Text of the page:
How Is Writing Like Sex? Interview with Laura Goode
After publishing her debut novel Sister Mischief last fall, self-described feminist poet Laura Goode tackled yet another genre, collaborating with best friend Meera Menon to write a feature film screenplay called Farah Goes Bang, the story of a woman who tries to lose her virginity while on the road campaigning for John Kerry in the 2004 presidential election. To promote the film as well as the art of sex-positive storytelling, they've also launched a blog called Cherry Bomb. Naturally, Sexy Grammar had a few questions:
Sexy G: You’re accepting submissions right now for Cherry Bomb.
Laura Goode: Yes! We want to hear about the first time you had sex. Contributions can be totally anonymous, and we've password-protected the page to make the writers feel extra safe. You can only get the password one of two ways: contribute a story or donate to our Kickstarter campaign. I'm so happy to be co-editing Cherry Bomb with Neela Banerjee, who edited Indivisible, an anthology of poetry by South Asian authors. I knew she'd be totally into our themes of sexuality, art, and diversity.
Sexy G: Are those the themes of Farah Goes Bang? Sexuality, art, and diversity? In another interview you managed to boil down your first novel, Sister Mischief, into three words: feminism, poetry, and Minnesota.
Laura Goode: I think for this film it’s: three girls, two candidates, and a gun. Or maybe: a girl who wants to have sex, an election we all know they're going to lose, and the great American highway.
Farah Goes Bang is Thelma and Louise meets Y Tu Mama Tambien meets On The Road. No one's going to give you permission to tell the story you most need to tell. You just have to tell it. And the story of a girl losing her virginity later on (i.e. after college) is something Meera and I have been talking about for years. In terms of the process--we've been through 16 drafts of this script, and we're on number 17 now.
I believe so strongly in the value of revision, and I think having a writing partner for this project has made revision a lot easier and better. Meera and I judge all of our writing choices by each other's reaction--did this line make her laugh? Did you choke up on that page? And as a result, I think we really empower each other to be ruthless about our choices--if something doesn't work, it gets cut, no matter how much one of us loves it. We're really fucking serious about making a great movie. And I couldn't be more glad that we took two years to write those drafts--we really gave ourselves the time to spread out in this project and marinate on it and make it a script we were incredibly proud of.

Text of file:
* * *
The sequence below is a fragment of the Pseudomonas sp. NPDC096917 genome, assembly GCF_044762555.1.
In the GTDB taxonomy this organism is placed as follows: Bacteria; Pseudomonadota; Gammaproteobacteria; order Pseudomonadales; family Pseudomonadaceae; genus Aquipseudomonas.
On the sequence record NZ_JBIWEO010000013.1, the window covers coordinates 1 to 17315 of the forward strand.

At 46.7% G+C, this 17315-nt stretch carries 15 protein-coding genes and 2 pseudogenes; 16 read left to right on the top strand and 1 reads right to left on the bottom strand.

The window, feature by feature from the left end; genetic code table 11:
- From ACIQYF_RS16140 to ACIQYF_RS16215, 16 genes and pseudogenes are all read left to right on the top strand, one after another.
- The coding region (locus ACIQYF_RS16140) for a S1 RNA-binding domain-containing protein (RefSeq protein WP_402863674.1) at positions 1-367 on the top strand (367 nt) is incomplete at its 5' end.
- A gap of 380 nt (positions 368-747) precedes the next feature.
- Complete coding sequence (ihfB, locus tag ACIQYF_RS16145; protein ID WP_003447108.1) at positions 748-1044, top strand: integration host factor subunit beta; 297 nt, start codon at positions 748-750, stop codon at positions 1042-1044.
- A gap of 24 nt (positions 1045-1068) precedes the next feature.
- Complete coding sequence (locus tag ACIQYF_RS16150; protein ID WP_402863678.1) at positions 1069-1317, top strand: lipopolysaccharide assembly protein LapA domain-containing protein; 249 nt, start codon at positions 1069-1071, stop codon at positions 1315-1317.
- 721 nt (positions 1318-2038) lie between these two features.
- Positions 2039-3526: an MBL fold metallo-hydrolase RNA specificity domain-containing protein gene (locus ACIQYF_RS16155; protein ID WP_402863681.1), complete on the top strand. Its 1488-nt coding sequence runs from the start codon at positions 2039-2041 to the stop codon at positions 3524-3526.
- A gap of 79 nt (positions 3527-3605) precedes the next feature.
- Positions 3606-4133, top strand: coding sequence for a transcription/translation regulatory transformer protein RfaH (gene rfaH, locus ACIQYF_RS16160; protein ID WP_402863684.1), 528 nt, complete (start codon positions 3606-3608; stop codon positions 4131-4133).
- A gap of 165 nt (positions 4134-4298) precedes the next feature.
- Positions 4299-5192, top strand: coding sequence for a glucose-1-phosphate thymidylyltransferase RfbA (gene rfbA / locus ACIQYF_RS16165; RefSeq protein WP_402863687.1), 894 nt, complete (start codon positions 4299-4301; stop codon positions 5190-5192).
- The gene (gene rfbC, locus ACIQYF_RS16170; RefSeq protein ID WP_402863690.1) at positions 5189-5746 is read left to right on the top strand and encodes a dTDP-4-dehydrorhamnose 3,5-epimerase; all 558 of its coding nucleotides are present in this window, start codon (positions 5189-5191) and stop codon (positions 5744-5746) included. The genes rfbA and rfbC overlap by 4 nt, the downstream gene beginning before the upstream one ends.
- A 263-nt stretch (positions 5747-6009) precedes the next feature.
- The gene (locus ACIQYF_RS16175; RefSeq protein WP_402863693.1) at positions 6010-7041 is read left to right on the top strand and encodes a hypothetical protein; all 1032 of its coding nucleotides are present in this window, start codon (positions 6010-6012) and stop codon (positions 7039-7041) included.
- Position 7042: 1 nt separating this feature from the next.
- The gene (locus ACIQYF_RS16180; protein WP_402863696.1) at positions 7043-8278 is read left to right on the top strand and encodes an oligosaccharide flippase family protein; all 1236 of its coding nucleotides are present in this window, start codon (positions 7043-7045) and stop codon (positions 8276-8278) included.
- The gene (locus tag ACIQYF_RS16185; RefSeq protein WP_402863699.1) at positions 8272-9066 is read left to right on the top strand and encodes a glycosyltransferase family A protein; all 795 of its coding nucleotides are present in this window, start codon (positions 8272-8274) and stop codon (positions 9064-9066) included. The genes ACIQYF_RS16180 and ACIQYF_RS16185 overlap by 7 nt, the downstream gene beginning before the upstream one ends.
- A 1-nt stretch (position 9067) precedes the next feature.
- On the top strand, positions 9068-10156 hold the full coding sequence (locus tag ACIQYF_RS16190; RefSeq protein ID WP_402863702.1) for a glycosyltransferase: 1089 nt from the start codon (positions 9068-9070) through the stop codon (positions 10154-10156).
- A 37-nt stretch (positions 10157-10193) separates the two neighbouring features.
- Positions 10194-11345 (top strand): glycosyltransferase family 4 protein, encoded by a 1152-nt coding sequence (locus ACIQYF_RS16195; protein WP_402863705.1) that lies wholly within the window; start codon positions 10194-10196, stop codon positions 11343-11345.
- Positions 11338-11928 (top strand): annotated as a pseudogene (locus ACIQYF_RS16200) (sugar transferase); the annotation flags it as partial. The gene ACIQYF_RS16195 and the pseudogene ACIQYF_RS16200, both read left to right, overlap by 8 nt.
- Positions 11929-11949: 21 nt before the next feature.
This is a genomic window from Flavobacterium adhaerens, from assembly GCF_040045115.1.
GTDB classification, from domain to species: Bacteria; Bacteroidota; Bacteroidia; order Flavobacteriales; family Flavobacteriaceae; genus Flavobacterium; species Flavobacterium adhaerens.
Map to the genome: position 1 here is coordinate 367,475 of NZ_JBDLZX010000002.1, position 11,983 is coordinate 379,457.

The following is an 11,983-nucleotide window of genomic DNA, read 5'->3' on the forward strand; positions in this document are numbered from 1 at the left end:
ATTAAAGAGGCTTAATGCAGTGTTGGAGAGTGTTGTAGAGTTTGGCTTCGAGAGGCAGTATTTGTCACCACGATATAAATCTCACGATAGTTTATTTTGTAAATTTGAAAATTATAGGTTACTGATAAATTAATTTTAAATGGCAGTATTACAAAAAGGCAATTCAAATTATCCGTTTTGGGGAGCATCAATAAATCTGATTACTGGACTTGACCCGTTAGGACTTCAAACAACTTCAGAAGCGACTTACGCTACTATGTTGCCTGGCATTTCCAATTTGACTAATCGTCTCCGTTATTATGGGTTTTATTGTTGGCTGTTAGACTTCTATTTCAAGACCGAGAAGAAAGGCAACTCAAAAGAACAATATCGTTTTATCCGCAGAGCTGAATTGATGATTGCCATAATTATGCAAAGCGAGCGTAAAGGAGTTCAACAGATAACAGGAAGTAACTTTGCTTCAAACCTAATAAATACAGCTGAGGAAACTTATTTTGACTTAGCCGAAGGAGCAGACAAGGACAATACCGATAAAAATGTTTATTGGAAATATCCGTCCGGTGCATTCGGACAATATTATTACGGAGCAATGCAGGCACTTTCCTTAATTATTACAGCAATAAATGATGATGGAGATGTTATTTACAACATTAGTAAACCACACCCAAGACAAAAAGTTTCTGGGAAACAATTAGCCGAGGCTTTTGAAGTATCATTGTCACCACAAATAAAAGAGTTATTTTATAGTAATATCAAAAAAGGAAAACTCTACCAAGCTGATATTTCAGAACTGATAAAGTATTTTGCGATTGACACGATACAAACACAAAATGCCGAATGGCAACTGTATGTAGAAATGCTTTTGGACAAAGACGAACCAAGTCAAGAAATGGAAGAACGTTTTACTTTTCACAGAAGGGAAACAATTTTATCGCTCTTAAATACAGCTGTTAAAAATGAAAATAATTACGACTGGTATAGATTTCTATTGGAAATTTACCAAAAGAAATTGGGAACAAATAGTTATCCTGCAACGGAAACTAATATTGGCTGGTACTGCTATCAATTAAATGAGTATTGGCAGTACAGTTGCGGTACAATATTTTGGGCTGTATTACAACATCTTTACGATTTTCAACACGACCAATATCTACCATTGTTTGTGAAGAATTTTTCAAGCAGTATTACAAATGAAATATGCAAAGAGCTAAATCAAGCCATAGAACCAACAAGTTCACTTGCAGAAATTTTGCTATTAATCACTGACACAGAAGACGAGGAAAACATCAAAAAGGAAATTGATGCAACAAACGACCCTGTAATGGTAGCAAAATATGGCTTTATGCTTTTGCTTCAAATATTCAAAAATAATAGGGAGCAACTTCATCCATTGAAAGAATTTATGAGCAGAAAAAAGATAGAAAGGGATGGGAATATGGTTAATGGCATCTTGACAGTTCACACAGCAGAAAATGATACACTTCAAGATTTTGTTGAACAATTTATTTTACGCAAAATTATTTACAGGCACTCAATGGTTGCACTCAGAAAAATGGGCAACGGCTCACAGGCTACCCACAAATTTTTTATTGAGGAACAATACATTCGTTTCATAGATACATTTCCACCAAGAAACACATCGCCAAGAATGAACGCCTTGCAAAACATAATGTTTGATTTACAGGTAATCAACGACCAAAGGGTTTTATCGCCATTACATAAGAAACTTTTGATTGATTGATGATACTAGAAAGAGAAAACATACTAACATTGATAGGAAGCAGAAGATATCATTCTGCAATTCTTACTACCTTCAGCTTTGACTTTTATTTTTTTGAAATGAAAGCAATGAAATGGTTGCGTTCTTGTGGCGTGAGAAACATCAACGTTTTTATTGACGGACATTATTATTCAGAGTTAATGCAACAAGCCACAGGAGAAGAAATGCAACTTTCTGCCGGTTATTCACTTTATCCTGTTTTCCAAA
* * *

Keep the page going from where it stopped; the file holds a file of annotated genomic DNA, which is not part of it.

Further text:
Sexy G: Some writing teachers suggest always cutting your favorite lines.
Laura Goode: Yes! You have to kill your darlings. You have to murder them with your bare hands through your tears.
Sexy G: Writing can be so gory! At Sexy Grammar, we often compare writing to sex. How is writing like sex for you?
Laura Goode: Like sex, sometimes hammering really hard on the same point in writing and expecting it to get you to the next level just chafes after a while. You have to be willing to try new positions, new points of view, new things that are outside your comfort zone. You have to not just work hard, but work smart. I also think sex and writing are equally filled with surprises.
Sexy G: And you obviously love both activities.
Laura Goode: I do! I love both sex and writing! A lot! Publicly! In both sex and writing, humor is the silver bullet. You HAVE to be willing and ready to laugh in bed and at the desk. I think sex is funniest when we realize how seriously we're taking ourselves. I'm sure my husband finds me sexier when I'm laughing than when I'm, like, sultrily brooding. And in writing, it's the same. If you're taking yourself too seriously, if the mission of your message is to tell people something really serious--sometimes that's appropriate, and sometimes it's total masturbation.
And I'm about to make Meera uncomfortable, but--the best partners in both sex and writing are people who bring things to the table that you never would have thought of on your own. Meera is so that partner for me. She is one kinky motherfucker . . . literarily speaking.
Sexy G: Many of our readers have screenwriting in mind today because it’s the first day of Script Frenzy. Any words of wisdom for them?
Laura Goode: Churn out those pages! I totally support those writers, and that's the best advice I have--nothing but writing makes you a writer. So write. Write like your life depends on it. Because it does.
You can get in on the action by submitting your own cherry popping story for Farah Goes Bang’s companion blog, Cherry Bomb or by giving to the Kickstarter campaign. At Sexy Grammar, we’re swooning over the thoughtful gifts they offer their backers. Pledge $100, and you get a priceless copy of what Laura Goode calls, “the most humiliating possible collection of all of our team's early creative work.” Pledge $1,000 and you get a role in the film!